On this spring day, the sacristy is transformed into a workshop. Children and adults alike are kept busy amid a constant hubbub. They chat and laugh, without ever losing sight of the palm models which, in the hands of the elders – possessors of a know-how to be transmitted – will become e crucettes, lucky charms that each will distribute to their loved ones.
With rigour, patience and skill, small hands taper the light yellow leaves, a symbol of purity, before taking on the complicated task of braiding. In just a few hours, more or less sophisticated crosses will have taken shape – alongside stars, fish, ears of corn and even pullezzule – impressive works of art. Tomorrow, as tradition dictates, these long and meticulous works will be blessed in order to accompany the ritualised marches of Holy Week (a settimana santa, as we say in Corsica), starting with Palm Sunday.
Confraternities and living traditions
Taking on the role of masters of ceremonies, the Corsican confraternities reveal themselves in their most beautiful habits! Braiding their palms, they prepare to conduct parish services and lead the processions until Easter Sunday.
Created in pursuit of solidarity and as protectors of local customs, as a form of spirituality, these groups of men (or sometimes mixed groups) have formed part of the Bastian religious landscape for centuries. To each his own district, dress codes, patronal feast and rituals, including the famous granitula!
To be experienced from within, this nocturnal Holy Week march, practised in Erbalungo – on the side of Cap Corse and at the northern end of Bastia – traces the outline of the seashell of which it bears its name, rolling up to form a compact point, then unwinding while the confreres repeat the same chant. Meanwhile, a cerca, another procession bringing together no less than four local confraternities, will take you from church to church through the hamlets of Brando, on a route spanning 14 km.
And this is just a glimpse of everything to be discovered over eight days, both at the gates of the Bastia region and within the town walls!
Take part in a vigil in Pietranera; follow closely behind the catenacciu, a penitent who, under the dawn and the hood, crosses the streets of Bastia with a heavy cross on his back; pr push open the doors of a chapel to discover one of these locally produced ephemeral decorations (i sepolcri), representing Christ’s placement in the tomb and welcoming many local Bastians in prayer until late in the evening … This is what Bastia has to offer you: total immersion in the heart of the sacred!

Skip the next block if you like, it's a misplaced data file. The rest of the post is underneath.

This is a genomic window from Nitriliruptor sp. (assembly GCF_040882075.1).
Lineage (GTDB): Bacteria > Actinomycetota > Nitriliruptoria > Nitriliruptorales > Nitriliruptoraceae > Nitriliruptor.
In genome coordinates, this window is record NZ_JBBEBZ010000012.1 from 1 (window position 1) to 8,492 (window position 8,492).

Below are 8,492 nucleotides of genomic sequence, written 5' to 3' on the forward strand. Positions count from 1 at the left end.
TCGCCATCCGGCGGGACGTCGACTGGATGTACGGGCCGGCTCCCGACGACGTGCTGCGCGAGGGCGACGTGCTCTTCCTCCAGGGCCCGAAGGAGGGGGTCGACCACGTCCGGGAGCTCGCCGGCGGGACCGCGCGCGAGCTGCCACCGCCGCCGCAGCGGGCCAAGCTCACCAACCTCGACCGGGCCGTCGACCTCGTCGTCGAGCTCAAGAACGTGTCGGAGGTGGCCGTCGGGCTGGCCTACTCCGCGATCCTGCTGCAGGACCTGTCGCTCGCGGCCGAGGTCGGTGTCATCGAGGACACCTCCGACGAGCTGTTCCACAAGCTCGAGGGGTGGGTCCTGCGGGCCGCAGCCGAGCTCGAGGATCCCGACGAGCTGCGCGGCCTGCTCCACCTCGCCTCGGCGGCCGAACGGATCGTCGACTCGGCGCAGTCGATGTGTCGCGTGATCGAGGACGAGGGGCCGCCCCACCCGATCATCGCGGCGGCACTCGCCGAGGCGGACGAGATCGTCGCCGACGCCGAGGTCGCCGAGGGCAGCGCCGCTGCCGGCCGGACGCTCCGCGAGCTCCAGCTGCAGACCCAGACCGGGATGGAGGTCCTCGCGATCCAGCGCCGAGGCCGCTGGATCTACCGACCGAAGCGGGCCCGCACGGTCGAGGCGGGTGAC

In Santa Maria di Lota before the picnic
The tenebrae service, mysterious and striking, completes this journey – with the lights turned off. Come and listen blindly! In Santa Maria di Loto, on the eve of Maundy Thursday and always entrused to the confreres, this service consecrates the victory of Christ over death in a tumult of percussion that evokes the earthquake after crucifixion. And it could just as easily drive out the devil!
Finally, after the noise of the night, another candlelit procession awaits you here, ending on your knees, from the nave to the holy tomb. Yet another way of the cross, known as e trescinelle, makes way for the following day’s activities, during which the confraternities and parishioners of Figarella, Mandriale and San Marino di Lota will embark on a four-hour journey. Setting off on the road and trails, to the sounds of i canti e i lodi di u venneri santu, together they will meet to form a guard of honour, or a parata, in sign of deference and piety.
Next, comes Holy Saturday, the day of the blessing of the houses and of the new fire into which the palms of the previous year will be thrown. Then, on Easter Sunday, with its traditional meal composed of lamb and sweets, finished off with a campanile (those great brioche crowns topped with a hard-boiled egg!). As houses fill with joy, the bells ring in the merendella, an Easter Sunday picnic Corsica style – synonymous with renewal and resurrection.